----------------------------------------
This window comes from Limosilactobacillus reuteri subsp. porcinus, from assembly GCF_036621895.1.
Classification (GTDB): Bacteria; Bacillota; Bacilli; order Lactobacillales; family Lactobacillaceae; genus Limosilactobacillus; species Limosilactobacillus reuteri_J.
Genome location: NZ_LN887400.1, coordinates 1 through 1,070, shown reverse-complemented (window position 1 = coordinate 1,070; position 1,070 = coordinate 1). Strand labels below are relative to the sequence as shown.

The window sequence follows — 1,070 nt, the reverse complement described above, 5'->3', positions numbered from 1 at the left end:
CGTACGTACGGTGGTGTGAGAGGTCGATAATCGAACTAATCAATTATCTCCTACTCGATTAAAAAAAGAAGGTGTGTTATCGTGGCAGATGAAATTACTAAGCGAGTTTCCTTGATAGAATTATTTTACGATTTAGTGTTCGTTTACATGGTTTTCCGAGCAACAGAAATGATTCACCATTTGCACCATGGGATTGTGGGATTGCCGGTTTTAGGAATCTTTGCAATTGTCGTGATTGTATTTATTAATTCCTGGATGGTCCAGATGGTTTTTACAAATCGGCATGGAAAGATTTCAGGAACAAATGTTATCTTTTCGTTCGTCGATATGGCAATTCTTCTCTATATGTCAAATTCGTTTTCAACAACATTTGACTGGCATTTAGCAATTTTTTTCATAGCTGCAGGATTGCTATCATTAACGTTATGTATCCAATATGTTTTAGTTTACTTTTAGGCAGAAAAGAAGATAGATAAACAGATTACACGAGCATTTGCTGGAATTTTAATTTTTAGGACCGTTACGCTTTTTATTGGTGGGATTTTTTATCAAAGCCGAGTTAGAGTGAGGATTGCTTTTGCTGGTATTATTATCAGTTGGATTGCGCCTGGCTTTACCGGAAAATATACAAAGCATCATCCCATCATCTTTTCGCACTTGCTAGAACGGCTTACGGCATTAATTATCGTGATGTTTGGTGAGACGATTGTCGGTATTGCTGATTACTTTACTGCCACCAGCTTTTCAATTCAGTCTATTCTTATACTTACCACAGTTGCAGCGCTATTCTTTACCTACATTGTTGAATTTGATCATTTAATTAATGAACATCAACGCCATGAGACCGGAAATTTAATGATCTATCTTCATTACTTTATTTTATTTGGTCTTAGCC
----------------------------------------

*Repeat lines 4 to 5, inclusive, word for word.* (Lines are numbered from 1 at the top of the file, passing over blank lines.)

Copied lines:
The window sequence follows — 1,070 nt, the reverse complement described above, 5'->3', positions numbered from 1 at the left end:
CGTACGTACGGTGGTGTGAGAGGTCGATAATCGAACTAATCAATTATCTCCTACTCGATTAAAAAAAGAAGGTGTGTTATCGTGGCAGATGAAATTACTAAGCGAGTTTCCTTGATAGAATTATTTTACGATTTAGTGTTCGTTTACATGGTTTTCCGAGCAACAGAAATGATTCACCATTTGCACCATGGGATTGTGGGATTGCCGGTTTTAGGAATCTTTGCAATTGTCGTGATTGTATTTATTAATTCCTGGATGGTCCAGATGGTTTTTACAAATCGGCATGGAAAGATTTCAGGAACAAATGTTATCTTTTCGTTCGTCGATATGGCAATTCTTCTCTATATGTCAAATTCGTTTTCAACAACATTTGACTGGCATTTAGCAATTTTTTTCATAGCTGCAGGATTGCTATCATTAACGTTATGTATCCAATATGTTTTAGTTTACTTTTAGGCAGAAAAGAAGATAGATAAACAGATTACACGAGCATTTGCTGGAATTTTAATTTTTAGGACCGTTACGCTTTTTATTGGTGGGATTTTTTATCAAAGCCGAGTTAGAGTGAGGATTGCTTTTGCTGGTATTATTATCAGTTGGATTGCGCCTGGCTTTACCGGAAAATATACAAAGCATCATCCCATCATCTTTTCGCACTTGCTAGAACGGCTTACGGCATTAATTATCGTGATGTTTGGTGAGACGATTGTCGGTATTGCTGATTACTTTACTGCCACCAGCTTTTCAATTCAGTCTATTCTTATACTTACCACAGTTGCAGCGCTATTCTTTACCTACATTGTTGAATTTGATCATTTAATTAATGAACATCAACGCCATGAGACCGGAAATTTAATGATCTATCTTCATTACTTTATTTTATTTGGTCTTAGCC